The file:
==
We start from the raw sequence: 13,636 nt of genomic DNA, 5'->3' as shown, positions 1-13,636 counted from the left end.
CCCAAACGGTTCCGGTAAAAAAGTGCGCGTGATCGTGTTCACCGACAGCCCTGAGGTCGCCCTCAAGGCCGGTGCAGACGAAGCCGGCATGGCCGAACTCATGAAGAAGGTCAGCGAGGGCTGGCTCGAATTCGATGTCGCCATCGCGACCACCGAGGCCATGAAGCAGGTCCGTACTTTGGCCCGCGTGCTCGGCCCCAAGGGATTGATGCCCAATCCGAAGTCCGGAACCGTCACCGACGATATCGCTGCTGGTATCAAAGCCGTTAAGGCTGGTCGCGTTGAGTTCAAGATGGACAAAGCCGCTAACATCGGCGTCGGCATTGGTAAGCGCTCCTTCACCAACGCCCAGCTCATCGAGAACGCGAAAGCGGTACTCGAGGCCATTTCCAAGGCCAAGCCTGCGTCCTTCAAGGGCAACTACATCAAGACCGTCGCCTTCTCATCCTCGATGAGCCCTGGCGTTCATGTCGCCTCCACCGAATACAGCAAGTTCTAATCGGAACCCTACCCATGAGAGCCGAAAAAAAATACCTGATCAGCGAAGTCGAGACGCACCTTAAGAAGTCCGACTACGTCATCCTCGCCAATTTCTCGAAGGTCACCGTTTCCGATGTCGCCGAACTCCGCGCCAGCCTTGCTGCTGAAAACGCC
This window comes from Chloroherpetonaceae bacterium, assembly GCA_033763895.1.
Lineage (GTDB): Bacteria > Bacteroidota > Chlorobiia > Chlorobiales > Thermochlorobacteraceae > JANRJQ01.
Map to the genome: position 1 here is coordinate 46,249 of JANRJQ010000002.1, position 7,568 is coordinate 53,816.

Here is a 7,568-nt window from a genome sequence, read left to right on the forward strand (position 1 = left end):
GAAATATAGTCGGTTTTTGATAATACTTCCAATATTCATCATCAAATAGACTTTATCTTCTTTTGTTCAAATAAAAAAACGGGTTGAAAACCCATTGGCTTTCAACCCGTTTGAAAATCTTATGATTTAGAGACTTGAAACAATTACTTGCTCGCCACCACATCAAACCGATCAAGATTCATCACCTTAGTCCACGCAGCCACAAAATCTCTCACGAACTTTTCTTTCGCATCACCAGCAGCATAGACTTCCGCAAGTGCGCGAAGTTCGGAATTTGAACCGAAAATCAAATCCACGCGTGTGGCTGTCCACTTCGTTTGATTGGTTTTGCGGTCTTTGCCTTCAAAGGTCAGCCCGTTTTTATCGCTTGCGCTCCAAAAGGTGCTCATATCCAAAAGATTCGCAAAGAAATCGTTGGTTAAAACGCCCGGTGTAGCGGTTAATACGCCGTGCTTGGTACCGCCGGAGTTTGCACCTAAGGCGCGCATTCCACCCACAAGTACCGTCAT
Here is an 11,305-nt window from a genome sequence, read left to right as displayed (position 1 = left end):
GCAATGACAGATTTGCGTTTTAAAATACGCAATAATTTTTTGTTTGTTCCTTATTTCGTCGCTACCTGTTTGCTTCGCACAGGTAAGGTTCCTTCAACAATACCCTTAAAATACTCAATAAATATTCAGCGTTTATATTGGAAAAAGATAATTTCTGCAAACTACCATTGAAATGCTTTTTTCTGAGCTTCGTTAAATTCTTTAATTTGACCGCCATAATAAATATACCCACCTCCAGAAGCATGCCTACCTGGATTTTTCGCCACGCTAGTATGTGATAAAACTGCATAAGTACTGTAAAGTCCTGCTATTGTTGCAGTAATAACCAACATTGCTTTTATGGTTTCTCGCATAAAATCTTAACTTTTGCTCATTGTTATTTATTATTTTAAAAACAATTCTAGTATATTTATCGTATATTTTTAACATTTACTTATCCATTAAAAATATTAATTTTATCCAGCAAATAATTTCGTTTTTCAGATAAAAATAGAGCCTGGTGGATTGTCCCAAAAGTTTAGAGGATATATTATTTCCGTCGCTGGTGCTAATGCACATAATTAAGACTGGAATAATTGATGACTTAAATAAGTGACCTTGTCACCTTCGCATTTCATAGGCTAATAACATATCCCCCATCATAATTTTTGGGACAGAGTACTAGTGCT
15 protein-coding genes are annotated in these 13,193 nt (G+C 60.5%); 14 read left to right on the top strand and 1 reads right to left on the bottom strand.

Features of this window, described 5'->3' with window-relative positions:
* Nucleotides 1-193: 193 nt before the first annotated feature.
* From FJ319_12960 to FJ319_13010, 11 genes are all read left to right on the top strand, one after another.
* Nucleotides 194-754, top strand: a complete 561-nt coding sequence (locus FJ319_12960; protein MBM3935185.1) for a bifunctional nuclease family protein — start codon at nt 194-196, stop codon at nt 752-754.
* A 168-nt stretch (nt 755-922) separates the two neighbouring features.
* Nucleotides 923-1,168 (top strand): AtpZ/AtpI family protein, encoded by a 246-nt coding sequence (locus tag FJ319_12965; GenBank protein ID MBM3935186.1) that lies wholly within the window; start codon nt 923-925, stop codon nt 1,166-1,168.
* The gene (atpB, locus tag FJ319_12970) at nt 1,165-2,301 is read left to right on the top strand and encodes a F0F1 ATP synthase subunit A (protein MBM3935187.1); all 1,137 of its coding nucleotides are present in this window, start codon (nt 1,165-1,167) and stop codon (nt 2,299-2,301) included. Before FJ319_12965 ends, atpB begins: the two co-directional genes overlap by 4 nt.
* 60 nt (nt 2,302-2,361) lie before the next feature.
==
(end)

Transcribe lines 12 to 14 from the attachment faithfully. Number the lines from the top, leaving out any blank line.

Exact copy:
* Nucleotides 1-193: 193 nt before the first annotated feature.
* From FJ319_12960 to FJ319_13010, 11 genes are all read left to right on the top strand, one after another.
* Nucleotides 194-754, top strand: a complete 561-nt coding sequence (locus FJ319_12960; protein MBM3935185.1) for a bifunctional nuclease family protein — start codon at nt 194-196, stop codon at nt 752-754.